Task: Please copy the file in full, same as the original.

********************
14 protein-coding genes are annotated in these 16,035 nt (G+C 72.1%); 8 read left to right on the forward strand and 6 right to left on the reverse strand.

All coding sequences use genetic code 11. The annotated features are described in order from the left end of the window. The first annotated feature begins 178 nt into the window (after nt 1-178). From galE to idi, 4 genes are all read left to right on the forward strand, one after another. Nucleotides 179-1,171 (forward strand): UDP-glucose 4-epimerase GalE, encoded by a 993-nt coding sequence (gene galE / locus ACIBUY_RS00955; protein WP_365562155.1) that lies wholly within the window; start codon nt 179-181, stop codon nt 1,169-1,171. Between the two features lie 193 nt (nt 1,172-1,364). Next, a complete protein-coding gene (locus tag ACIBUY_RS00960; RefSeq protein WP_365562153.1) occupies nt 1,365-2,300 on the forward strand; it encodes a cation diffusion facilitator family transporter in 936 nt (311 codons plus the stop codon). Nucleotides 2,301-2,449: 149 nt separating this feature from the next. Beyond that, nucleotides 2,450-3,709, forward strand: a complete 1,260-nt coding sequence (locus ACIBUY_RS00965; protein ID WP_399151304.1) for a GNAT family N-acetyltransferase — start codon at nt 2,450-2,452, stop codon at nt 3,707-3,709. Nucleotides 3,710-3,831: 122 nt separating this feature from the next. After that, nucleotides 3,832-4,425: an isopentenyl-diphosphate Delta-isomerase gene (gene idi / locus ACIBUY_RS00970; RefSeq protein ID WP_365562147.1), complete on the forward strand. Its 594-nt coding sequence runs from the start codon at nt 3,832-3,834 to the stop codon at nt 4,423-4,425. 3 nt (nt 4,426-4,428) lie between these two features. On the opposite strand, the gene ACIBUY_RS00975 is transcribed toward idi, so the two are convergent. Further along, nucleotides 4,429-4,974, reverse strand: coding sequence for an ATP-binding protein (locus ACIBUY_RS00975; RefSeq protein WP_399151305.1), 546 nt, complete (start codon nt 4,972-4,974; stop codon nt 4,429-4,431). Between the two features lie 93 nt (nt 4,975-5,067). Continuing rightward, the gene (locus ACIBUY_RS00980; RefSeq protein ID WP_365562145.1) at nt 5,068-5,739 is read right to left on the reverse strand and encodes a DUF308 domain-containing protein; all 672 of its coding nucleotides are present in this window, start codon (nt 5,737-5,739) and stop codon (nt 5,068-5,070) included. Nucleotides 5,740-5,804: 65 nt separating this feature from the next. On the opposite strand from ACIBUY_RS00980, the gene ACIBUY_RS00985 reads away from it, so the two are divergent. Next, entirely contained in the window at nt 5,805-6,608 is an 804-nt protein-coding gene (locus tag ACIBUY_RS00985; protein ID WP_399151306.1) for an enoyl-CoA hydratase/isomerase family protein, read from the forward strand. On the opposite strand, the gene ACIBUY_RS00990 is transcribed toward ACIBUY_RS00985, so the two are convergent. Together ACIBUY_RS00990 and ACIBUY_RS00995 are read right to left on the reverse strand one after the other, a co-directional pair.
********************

14 protein-coding genes are annotated in these 16,035 nt (G+C 72.1%); 8 read left to right on the forward strand and 6 right to left on the reverse strand.

All coding sequences use genetic code 11. The annotated features are described in order from the left end of the window. The first annotated feature begins 178 nt into the window (after nt 1-178). From galE to idi, 4 genes are all read left to right on the forward strand, one after another. Nucleotides 179-1,171 (forward strand): UDP-glucose 4-epimerase GalE, encoded by a 993-nt coding sequence (gene galE / locus ACIBUY_RS00955; protein WP_365562155.1) that lies wholly within the window; start codon nt 179-181, stop codon nt 1,169-1,171. Between the two features lie 193 nt (nt 1,172-1,364). Next, a complete protein-coding gene (locus tag ACIBUY_RS00960; RefSeq protein WP_365562153.1) occupies nt 1,365-2,300 on the forward strand; it encodes a cation diffusion facilitator family transporter in 936 nt (311 codons plus the stop codon). Nucleotides 2,301-2,449: 149 nt separating this feature from the next. Beyond that, nucleotides 2,450-3,709, forward strand: a complete 1,260-nt coding sequence (locus ACIBUY_RS00965; protein ID WP_399151304.1) for a GNAT family N-acetyltransferase — start codon at nt 2,450-2,452, stop codon at nt 3,707-3,709. Nucleotides 3,710-3,831: 122 nt separating this feature from the next. After that, nucleotides 3,832-4,425: an isopentenyl-diphosphate Delta-isomerase gene (gene idi / locus ACIBUY_RS00970; RefSeq protein ID WP_365562147.1), complete on the forward strand. Its 594-nt coding sequence runs from the start codon at nt 3,832-3,834 to the stop codon at nt 4,423-4,425. 3 nt (nt 4,426-4,428) lie between these two features. On the opposite strand, the gene ACIBUY_RS00975 is transcribed toward idi, so the two are convergent. Further along, nucleotides 4,429-4,974, reverse strand: coding sequence for an ATP-binding protein (locus ACIBUY_RS00975; RefSeq protein WP_399151305.1), 546 nt, complete (start codon nt 4,972-4,974; stop codon nt 4,429-4,431). Between the two features lie 93 nt (nt 4,975-5,067). Continuing rightward, the gene (locus ACIBUY_RS00980; RefSeq protein ID WP_365562145.1) at nt 5,068-5,739 is read right to left on the reverse strand and encodes a DUF308 domain-containing protein; all 672 of its coding nucleotides are present in this window, start codon (nt 5,737-5,739) and stop codon (nt 5,068-5,070) included. Nucleotides 5,740-5,804: 65 nt separating this feature from the next. On the opposite strand from ACIBUY_RS00980, the gene ACIBUY_RS00985 reads away from it, so the two are divergent. Next, entirely contained in the window at nt 5,805-6,608 is an 804-nt protein-coding gene (locus tag ACIBUY_RS00985; protein ID WP_399151306.1) for an enoyl-CoA hydratase/isomerase family protein, read from the forward strand. On the opposite strand, the gene ACIBUY_RS00990 is transcribed toward ACIBUY_RS00985, so the two are convergent. Together ACIBUY_RS00990 and ACIBUY_RS00995 are read right to left on the reverse strand one after the other, a co-directional pair.